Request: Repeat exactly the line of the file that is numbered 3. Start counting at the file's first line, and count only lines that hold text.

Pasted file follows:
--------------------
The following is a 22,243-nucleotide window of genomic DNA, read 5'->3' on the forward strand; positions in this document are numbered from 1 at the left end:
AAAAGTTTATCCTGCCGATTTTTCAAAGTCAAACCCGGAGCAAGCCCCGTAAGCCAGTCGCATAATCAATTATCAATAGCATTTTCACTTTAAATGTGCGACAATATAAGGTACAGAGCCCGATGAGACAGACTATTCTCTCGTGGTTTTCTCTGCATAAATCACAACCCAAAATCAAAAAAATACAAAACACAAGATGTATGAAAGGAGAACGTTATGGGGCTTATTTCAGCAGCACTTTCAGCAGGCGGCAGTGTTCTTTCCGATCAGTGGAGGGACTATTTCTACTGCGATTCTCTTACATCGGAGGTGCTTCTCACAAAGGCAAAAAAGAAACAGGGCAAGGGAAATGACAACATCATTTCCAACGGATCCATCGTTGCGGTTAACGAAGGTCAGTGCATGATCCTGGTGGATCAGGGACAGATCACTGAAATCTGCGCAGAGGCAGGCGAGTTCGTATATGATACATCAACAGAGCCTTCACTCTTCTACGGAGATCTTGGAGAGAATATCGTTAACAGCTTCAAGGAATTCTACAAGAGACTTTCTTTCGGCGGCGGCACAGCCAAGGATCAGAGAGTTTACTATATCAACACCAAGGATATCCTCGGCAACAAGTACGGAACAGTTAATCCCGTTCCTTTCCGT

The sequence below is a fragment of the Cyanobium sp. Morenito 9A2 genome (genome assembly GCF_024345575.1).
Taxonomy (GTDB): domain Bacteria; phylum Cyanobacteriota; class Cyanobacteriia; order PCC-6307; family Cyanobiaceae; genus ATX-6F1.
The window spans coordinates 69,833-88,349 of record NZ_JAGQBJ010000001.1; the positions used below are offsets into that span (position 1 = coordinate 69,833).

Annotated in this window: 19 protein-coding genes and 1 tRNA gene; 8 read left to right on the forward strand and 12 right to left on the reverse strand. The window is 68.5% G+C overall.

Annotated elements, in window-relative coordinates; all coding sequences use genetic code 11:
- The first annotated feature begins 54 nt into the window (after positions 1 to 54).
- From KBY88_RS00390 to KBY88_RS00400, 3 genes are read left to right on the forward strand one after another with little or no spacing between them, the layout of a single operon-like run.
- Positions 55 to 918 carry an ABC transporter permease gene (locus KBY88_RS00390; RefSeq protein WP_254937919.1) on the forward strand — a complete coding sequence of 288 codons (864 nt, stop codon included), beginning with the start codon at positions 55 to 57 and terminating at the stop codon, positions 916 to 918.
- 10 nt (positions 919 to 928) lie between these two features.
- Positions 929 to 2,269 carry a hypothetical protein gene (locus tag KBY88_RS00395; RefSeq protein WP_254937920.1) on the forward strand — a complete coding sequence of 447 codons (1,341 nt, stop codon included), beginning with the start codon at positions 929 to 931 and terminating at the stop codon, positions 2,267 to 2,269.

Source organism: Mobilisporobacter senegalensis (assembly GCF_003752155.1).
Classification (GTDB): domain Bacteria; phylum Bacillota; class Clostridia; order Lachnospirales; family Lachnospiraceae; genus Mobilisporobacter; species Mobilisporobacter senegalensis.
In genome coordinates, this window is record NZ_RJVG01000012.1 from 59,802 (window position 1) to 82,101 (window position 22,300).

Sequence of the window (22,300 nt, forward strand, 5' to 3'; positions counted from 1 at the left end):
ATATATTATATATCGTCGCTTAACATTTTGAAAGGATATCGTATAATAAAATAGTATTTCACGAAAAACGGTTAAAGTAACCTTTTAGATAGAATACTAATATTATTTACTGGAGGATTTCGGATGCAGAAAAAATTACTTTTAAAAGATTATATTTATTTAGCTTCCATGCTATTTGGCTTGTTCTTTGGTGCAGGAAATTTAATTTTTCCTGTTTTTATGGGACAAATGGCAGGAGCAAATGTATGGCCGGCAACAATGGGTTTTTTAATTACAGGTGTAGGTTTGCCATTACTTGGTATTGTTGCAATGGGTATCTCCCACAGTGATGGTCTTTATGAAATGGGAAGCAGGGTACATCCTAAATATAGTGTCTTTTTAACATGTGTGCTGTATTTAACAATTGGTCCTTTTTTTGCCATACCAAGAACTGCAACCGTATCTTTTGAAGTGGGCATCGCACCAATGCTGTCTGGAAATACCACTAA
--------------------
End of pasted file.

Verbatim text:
The sequence below is a fragment of the Cyanobium sp. Morenito 9A2 genome (genome assembly GCF_024345575.1).